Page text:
Strong Field and Fighting Spirit Lead to Exciting 2018 U.S. Cadet Championship

Over the past years, the community of junior chess players in the United States has gradually grown much stronger. With stars like 17-year-old GMs Jeffery Xiong and Samuel Sevian paving the way for the youth movement in chess, there doesn’t really seem to be a limit. The U.S. Cadet Championship is a tournament held yearly for the top youths under the age of 16 to compete directly against each other. Along with the U.S. Junior Closed, the U.S. Cadet is one of the exclusive round-robin tournaments to showcase the young players in the U.S. For five of the past six years, the U.S. Cadet has been held in Maryland, however BayAreaChess, who recently was named the 2018 Chess Club of the Year by US Chess Federation, won the bid to host the 2018 championship in the West Coast. Out of the 8 participants, 3 of them were from California and the remaining 5 participants flew out to sunny Northern California to participate in a classical round-robin over 4 days (July 12-15) held at the BayAreaChess Center in San Jose. In rating order, the players (pictured above) were IM David Brodsky, FM Rayan Taghizadeh, FM Josiah Stearman, NM Gabriel Sam, FM Aravind Kumar, CM Akira Nakada, CM Jason Wang, and NM Max Li. All the competitors were masters; the field had an average rating of 2347. Three of the eight participants were from California, with Norcal-based Taghizadeh and Stearman both regulars at BAC-run tournaments. At the opening ceremony, held on Thursday, July 12, BAC coach and US Championship competitor, GM Zviad Izoria, and WIM and FIDE zonal President Ruth Haring drew lots to assign pairings.
Check out the tournament videos and more pics at our Facebook page.
FM Josiah Stearman held the lead initially, storming out to a perfect 3-0 start. However, Josiah’s round 4 loss to his closest competitor and top seed, IM David Brodsky, followed by a second loss to Gabriel Sam, essentially cost Josiah the chance to win. The game is annotated below.
[pgn][Event "US Cadet Championship"]
[Site "San Jose, United States"]
[Date "2018.07.14"]
[Round "4.3"]
[White "Stearman, Josiah"]
[Black "Brodsky, David"]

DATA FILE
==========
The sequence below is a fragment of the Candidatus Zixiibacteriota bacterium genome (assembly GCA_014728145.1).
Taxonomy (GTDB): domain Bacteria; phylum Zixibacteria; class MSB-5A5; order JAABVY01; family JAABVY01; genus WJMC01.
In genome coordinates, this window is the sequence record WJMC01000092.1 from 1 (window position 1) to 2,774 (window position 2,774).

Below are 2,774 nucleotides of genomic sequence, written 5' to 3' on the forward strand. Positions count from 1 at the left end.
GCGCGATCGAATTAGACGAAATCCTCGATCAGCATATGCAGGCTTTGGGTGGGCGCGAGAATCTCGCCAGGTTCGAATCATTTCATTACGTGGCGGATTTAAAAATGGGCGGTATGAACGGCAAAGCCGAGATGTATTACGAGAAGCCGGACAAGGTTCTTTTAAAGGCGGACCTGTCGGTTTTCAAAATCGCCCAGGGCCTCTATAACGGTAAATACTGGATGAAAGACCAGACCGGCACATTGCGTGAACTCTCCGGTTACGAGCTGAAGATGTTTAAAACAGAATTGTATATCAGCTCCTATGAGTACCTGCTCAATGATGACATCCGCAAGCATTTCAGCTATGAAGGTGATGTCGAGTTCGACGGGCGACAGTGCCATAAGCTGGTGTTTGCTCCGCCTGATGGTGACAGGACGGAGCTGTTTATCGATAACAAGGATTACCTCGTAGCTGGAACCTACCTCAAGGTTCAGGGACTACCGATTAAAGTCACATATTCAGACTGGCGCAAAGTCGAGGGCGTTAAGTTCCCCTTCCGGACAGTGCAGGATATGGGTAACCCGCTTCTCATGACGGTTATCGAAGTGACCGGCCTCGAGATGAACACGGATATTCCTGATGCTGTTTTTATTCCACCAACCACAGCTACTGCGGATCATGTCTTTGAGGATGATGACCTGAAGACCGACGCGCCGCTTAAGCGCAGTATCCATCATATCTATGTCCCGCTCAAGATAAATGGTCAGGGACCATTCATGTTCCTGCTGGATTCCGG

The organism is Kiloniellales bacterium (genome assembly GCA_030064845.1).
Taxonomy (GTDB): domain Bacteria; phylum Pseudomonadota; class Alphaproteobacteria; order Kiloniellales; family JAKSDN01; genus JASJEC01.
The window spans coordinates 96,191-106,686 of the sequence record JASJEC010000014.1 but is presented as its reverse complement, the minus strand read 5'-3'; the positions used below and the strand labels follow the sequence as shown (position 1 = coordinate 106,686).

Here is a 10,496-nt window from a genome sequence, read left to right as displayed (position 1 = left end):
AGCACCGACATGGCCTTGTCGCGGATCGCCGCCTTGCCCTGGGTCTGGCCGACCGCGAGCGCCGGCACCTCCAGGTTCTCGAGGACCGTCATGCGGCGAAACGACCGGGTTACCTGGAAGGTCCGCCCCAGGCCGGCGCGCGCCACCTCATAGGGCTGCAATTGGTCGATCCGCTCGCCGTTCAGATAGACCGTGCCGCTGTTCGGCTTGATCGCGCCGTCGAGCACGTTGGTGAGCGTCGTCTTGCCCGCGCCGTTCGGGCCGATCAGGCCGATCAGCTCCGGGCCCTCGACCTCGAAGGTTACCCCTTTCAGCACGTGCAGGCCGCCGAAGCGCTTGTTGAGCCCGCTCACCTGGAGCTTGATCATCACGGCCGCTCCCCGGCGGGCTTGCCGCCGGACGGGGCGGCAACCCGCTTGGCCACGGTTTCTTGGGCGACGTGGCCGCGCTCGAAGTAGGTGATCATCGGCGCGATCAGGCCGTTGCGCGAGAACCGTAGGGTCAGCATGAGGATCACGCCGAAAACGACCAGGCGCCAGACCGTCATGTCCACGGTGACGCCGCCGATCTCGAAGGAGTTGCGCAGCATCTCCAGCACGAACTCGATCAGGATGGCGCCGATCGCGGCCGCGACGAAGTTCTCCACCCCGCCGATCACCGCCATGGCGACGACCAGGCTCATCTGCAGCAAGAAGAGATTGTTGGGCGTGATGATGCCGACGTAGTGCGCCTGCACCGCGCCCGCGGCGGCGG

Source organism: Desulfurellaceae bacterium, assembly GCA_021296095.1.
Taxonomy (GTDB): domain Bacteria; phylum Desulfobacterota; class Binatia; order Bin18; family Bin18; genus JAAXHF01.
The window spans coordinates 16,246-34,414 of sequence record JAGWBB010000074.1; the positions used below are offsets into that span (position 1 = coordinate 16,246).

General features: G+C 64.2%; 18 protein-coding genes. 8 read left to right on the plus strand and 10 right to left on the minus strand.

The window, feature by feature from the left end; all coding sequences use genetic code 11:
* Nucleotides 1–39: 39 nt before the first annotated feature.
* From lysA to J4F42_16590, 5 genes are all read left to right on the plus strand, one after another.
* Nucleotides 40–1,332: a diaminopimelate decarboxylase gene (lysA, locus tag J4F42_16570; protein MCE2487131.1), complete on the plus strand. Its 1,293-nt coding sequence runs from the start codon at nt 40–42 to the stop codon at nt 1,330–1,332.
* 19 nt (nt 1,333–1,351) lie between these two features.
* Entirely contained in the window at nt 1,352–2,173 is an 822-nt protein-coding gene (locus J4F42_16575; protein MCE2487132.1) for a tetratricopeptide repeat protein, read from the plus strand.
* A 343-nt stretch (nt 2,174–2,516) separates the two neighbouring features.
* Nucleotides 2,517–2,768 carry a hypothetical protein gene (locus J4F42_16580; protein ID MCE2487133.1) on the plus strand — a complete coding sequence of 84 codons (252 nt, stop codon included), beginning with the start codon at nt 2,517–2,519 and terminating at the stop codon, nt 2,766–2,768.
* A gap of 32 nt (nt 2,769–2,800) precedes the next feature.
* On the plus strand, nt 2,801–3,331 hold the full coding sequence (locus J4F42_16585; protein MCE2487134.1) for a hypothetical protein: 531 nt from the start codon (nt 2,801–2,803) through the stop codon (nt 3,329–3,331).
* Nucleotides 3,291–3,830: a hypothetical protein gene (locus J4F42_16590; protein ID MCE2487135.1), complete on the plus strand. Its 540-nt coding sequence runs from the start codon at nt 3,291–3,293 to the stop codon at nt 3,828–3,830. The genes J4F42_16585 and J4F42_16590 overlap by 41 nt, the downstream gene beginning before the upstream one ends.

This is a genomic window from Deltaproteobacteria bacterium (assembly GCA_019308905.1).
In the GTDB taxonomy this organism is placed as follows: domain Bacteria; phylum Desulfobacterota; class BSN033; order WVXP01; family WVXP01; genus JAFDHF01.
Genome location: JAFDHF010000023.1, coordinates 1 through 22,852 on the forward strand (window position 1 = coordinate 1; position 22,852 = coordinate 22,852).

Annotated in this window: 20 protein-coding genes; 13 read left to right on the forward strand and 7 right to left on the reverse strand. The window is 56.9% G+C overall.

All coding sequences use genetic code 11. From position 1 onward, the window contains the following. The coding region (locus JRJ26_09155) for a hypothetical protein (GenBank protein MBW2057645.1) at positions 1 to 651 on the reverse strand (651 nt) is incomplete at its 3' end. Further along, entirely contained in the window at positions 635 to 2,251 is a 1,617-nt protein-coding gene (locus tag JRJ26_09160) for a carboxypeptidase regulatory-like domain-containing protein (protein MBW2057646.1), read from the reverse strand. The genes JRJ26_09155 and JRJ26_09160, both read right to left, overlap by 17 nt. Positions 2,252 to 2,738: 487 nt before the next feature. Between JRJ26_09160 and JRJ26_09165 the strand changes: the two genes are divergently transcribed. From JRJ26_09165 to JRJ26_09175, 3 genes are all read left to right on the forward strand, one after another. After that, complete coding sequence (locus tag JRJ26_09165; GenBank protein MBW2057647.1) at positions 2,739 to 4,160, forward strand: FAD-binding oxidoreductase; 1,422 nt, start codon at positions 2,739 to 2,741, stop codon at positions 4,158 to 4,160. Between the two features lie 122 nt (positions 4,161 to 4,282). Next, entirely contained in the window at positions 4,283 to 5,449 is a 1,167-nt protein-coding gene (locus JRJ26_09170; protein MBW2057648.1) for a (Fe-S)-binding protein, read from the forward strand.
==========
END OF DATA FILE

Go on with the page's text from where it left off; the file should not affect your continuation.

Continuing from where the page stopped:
[Result "0-1"]
[ECO "C54"]
[WhiteElo "2375"]
[BlackElo "2527"]
[Annotator "Vignesh Panchanatham"]
[PlyCount "88"]
[EventDate "2018.??.??"]
[TimeControl "40/90+30:0"]
[WhiteClock "0:43:08"]
[BlackClock "0:26:46"]1. e4 e5 2. Nf3 Nc6 3. Bc4 Bc5 4. c3 Nf6 5.
d3 d6 6. O-O h6 7. a4 a5 8. Na3 O-O 9. Be3 Bxa3 10. Rxa3 Be6 11. Qb3 (11. Bxe6 fxe6 12. Qb3
Qd7 13. h3 $11) 11... Qd7 12. Raa1 Ne7 13. Bxe6 Qxe6 14. Qxb7 $2 {Extremely greedy and unnecesary - the b7 pawned is much
too dangerous to capture.} (14. Qxe6 fxe6 15. b4 {and there is still a lot of
game to play}) 14... c6 15. d4 (15. Ba7 c5 16. b4 axb4 17. cxb4
Qd7 18. Qxd7 Nxd7 19. bxc5 dxc5 20. Bxc5 Nxc5 21. Nxe5 {This long variation is
a computer suggestion, but it doesn't seem like white can hold the piece-down
endgame.}) 15... Rfb8 16. Qc7 Ne8 17. d5 cxd5 18.
exd5 Nxd5 {Black gets the pawn back along with an abundance of targets.}
19. Qc6 f5 {Preparing to trap the queen with Ne7, but also a useful
move to push the bishop back if needed.} 20. Ne1 e4 21. Nc2 Ne7 22. Nd4 Nxc6 23. Nxe6 Rxb2 {White's pieces are
uncoordinated while black is in full attacking mode.} 24. Rfd1 Rab8 25. h4 Kf7 26. Nf4 Ne7 27. Kh2 R8b3 28. h5 Nf6 29. Rxd6 Ng4+ 30. Kg3 Rxc3 31. Rd7 Nxe3 32. fxe3 Rxe3+ {With the second pawn gone and without the bishop
on the board, the game is over.} 33. Kh2 Reb3 34. Ng6 Rb7 35. Rad1 e3 36. Nxe7 Rxd7 37. Rxd7 Ke8 38. Rd5 Kxe7 39. Rxf5 Rb6 40. Kg1 Rb1+ 41. Kh2 Rb6 42. Kg1 Ke6 43. g4 Rb1+ 44. Kg2 e2 0-1[/pgn]
Heading into the final day, the distance between the rest of the field and David was 1.5 points, an improbable amount to overcome, but not impossible. In fact, David lost the penultimate round to FM Aravind Kumar. With his win and David’s loss, Josiah surged back into contention. However, the comeback was not meant to be. David secured the title of 2018 U.S. Cadet Champion with a final round victory over FM Akira Nakada, taking home $2,000 for his efforts during the weekend. Read Brodsky’s account of his victory. Josiah finished second ($1,000 prize) after drawing his final round versus CM Jason Wang, and NM Gabriel Sam, who played solidly throughout, claimed the third prize (and $600). In this round robin tournament, every round had at least two decisive victories. Only 25% of the games ended in draws – much lower than the 50%+ rate of draws by GM-level players - making it an exciting tournament to follow. Detailed results with downloadable PGN files of every game can be found at the event website: www.bayareachess.com/cadet18. Many photos are posted on BAC’s Facebook album. On behalf of BayAreaChess, co-author and BAC executive director, Judit Sztaray thanks all of the players and their parents for making the journey and showcasing their fighting spirit. In addition, much credit is due to Chief TD NTD John McCumiskey, who was assisted by Senior TD Damian Nash and NTD Thomas Langland, for ensuring that the tournament ran smoothly. It’s with excitement that we say: see us next year! BayAreaChess has been named the organizer of the 2019 US Cadet Championship, and the tournament is set to be held right after National Open. More information is available here: http://www.bayareachess.com/cadet19. For questions, and feedback, please reach out to co-author and organizer Judit at ask@bayareachess.com.

Add new comment

Restricted HTML

  • Allowed HTML tags: <a href hreflang> <em> <strong> <cite> <blockquote cite> <code> <ul type> <ol start type> <li> <dl> <dt> <dd> <h2 id> <h3 id> <h4 id> <h5 id> <h6 id>
  • Lines and paragraphs break automatically.
  • Web page addresses and email addresses turn into links automatically.

Plain Text Comments

Share Your Feedback

We recently completed a website update. If you notice a formatting error on this page, please click here.